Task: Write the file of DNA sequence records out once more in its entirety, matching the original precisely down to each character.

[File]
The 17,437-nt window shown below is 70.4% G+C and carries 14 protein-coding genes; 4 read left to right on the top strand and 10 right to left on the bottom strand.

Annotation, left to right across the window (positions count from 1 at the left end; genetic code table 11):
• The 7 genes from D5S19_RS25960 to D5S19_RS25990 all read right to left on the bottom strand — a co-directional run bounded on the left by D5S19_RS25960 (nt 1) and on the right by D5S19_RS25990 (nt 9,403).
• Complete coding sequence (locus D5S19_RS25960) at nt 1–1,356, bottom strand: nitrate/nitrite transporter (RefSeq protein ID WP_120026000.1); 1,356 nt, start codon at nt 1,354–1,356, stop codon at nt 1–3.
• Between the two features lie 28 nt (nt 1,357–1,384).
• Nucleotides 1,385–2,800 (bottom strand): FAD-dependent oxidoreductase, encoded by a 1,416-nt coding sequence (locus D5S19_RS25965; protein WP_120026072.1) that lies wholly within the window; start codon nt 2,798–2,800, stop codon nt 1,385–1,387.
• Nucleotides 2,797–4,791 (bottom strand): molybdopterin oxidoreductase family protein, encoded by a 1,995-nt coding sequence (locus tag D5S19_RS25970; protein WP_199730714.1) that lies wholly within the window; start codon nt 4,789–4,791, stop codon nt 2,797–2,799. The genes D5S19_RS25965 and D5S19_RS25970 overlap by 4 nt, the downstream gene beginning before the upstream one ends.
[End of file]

The 17,437-nt window shown below is 70.4% G+C and carries 14 protein-coding genes; 4 read left to right on the top strand and 10 right to left on the bottom strand.

Annotation, left to right across the window (positions count from 1 at the left end; genetic code table 11):
• The 7 genes from D5S19_RS25960 to D5S19_RS25990 all read right to left on the bottom strand — a co-directional run bounded on the left by D5S19_RS25960 (nt 1) and on the right by D5S19_RS25990 (nt 9,403).
• Complete coding sequence (locus D5S19_RS25960) at nt 1–1,356, bottom strand: nitrate/nitrite transporter (RefSeq protein ID WP_120026000.1); 1,356 nt, start codon at nt 1,354–1,356, stop codon at nt 1–3.
• Between the two features lie 28 nt (nt 1,357–1,384).
• Nucleotides 1,385–2,800 (bottom strand): FAD-dependent oxidoreductase, encoded by a 1,416-nt coding sequence (locus D5S19_RS25965; protein WP_120026072.1) that lies wholly within the window; start codon nt 2,798–2,800, stop codon nt 1,385–1,387.
• Nucleotides 2,797–4,791 (bottom strand): molybdopterin oxidoreductase family protein, encoded by a 1,995-nt coding sequence (locus tag D5S19_RS25970; protein WP_199730714.1) that lies wholly within the window; start codon nt 4,789–4,791, stop codon nt 2,797–2,799. The genes D5S19_RS25965 and D5S19_RS25970 overlap by 4 nt, the downstream gene beginning before the upstream one ends.